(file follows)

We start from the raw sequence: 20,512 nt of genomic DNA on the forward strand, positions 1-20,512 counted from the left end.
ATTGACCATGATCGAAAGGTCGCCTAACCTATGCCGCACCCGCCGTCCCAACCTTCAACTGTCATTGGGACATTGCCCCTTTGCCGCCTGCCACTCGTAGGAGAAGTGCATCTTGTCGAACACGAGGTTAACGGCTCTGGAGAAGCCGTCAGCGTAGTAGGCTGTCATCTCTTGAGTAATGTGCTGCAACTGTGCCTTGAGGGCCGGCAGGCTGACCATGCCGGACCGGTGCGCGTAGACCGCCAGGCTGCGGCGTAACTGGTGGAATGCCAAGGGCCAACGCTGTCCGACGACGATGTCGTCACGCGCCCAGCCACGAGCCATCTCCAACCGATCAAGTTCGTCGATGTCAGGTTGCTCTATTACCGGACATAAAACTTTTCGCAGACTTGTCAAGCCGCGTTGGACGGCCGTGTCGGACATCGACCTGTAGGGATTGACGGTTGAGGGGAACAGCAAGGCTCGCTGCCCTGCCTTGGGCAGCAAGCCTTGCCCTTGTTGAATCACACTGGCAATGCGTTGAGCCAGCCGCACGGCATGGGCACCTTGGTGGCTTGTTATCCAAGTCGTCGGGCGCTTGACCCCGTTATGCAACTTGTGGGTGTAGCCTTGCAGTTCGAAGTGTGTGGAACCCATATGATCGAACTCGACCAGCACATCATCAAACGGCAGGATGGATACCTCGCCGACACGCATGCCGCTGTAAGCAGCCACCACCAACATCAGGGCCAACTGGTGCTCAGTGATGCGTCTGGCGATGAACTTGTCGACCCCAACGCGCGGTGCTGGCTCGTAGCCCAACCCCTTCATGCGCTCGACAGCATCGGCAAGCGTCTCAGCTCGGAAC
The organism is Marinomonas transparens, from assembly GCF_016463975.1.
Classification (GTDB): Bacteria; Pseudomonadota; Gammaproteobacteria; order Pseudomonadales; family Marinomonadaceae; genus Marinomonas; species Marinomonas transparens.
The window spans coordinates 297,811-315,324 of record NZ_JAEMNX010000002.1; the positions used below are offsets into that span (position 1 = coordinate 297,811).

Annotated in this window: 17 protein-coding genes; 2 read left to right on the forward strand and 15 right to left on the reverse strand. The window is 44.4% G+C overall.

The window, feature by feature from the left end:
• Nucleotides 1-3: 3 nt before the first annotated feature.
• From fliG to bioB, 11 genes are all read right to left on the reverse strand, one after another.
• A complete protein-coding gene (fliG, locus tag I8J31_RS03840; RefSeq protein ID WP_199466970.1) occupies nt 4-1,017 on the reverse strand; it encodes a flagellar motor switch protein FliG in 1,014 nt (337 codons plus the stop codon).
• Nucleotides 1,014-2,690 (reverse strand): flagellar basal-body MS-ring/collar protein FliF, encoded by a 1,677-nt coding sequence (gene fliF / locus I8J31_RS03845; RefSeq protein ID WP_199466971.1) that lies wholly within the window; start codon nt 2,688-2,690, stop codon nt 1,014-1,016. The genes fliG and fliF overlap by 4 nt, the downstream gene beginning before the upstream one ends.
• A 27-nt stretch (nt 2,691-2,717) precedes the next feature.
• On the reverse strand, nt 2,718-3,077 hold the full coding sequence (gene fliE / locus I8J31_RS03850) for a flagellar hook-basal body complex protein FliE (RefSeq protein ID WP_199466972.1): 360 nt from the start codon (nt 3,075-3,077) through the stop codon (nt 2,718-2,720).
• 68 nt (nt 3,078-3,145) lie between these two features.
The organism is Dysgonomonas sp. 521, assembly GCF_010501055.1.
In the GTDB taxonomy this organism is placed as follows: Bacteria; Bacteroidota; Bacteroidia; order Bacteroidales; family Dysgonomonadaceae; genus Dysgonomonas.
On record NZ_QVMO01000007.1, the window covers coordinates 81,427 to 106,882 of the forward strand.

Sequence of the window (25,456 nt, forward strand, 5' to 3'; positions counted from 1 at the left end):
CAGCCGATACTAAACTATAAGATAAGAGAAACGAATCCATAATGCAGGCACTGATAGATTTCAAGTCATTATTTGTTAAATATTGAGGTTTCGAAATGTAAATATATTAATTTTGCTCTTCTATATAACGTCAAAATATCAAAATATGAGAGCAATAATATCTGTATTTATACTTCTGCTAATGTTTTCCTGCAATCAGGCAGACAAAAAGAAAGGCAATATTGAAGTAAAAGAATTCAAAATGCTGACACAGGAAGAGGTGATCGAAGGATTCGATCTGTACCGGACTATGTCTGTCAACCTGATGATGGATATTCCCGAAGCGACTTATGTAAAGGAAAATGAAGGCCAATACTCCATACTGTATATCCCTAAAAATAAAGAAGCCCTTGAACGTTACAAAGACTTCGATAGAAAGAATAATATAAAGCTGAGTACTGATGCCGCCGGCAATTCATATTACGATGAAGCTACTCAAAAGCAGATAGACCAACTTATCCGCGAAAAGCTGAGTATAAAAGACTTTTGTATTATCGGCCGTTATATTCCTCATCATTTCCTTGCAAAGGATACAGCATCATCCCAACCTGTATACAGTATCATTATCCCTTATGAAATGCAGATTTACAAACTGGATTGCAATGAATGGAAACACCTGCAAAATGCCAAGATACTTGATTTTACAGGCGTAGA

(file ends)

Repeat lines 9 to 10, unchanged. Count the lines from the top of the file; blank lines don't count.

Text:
• From fliG to bioB, 11 genes are all read right to left on the reverse strand, one after another.
• A complete protein-coding gene (fliG, locus tag I8J31_RS03840; RefSeq protein ID WP_199466970.1) occupies nt 4-1,017 on the reverse strand; it encodes a flagellar motor switch protein FliG in 1,014 nt (337 codons plus the stop codon).